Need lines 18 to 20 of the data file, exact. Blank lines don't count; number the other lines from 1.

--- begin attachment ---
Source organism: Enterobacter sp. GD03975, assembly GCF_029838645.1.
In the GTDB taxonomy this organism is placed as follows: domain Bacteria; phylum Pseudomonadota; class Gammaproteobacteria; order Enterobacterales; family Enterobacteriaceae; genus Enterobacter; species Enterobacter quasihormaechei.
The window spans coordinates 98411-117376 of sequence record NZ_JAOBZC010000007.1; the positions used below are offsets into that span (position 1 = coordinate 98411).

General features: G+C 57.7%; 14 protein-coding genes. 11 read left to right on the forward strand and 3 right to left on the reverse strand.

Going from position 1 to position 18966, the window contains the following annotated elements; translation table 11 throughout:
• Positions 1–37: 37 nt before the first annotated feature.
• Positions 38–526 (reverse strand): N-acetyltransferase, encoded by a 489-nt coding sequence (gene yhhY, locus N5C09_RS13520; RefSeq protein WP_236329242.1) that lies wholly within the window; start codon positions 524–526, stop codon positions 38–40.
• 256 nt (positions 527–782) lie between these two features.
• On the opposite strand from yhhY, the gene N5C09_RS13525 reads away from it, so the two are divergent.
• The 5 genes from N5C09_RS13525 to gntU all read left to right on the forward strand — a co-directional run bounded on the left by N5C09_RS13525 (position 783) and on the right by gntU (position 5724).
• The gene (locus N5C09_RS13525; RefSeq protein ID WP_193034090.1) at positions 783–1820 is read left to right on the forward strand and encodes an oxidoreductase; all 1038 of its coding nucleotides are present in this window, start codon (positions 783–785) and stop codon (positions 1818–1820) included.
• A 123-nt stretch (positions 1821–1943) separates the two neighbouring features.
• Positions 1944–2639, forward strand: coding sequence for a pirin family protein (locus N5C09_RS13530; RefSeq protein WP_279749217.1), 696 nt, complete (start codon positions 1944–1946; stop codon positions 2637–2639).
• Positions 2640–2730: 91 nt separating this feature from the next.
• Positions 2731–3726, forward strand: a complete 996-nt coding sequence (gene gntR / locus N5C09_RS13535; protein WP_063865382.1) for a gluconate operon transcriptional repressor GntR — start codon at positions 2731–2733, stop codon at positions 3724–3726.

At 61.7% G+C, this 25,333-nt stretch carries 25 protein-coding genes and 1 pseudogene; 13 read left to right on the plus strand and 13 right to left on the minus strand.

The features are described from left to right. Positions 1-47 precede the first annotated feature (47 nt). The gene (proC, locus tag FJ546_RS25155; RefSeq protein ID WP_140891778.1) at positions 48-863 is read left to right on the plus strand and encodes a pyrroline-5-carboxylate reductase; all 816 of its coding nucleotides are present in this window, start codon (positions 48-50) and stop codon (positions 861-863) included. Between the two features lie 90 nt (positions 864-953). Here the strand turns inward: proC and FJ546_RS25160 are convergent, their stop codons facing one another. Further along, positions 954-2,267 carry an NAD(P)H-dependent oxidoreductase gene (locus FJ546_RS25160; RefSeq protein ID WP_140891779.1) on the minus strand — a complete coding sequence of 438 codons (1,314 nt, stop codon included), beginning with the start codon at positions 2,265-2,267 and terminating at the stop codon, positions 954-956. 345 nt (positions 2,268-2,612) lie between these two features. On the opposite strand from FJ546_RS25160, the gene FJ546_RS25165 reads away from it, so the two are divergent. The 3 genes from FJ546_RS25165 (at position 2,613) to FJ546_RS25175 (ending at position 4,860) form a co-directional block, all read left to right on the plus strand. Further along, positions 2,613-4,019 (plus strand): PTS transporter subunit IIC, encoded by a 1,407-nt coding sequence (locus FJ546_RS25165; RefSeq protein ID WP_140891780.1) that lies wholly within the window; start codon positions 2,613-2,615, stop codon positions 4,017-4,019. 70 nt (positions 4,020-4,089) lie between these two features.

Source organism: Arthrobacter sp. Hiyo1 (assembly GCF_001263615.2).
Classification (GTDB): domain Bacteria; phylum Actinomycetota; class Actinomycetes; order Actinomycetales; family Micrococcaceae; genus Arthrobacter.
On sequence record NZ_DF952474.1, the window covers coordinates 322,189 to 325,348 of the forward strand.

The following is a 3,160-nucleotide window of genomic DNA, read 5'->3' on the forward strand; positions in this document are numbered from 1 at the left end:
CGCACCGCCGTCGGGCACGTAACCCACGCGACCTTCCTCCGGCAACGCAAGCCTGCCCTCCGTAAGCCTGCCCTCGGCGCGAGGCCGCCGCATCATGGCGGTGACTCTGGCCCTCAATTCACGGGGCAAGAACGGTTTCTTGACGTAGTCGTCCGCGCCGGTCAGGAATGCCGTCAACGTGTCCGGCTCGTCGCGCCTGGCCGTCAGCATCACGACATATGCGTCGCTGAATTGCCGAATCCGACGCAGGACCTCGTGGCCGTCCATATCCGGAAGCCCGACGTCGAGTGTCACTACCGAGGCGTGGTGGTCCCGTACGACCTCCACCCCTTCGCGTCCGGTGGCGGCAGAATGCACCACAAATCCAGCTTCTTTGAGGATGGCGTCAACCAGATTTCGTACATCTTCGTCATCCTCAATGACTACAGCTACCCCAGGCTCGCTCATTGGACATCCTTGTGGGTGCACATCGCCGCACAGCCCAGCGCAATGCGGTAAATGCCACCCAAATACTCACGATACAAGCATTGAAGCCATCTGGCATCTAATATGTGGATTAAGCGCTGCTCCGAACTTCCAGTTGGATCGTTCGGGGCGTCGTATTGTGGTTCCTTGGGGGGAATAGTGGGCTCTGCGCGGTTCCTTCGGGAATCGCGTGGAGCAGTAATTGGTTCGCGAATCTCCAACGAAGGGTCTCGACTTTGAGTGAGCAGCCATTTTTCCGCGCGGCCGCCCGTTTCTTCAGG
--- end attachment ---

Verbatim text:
Source organism: Arthrobacter sp. Hiyo1 (assembly GCF_001263615.2).
Classification (GTDB): domain Bacteria; phylum Actinomycetota; class Actinomycetes; order Actinomycetales; family Micrococcaceae; genus Arthrobacter.
On sequence record NZ_DF952474.1, the window covers coordinates 322,189 to 325,348 of the forward strand.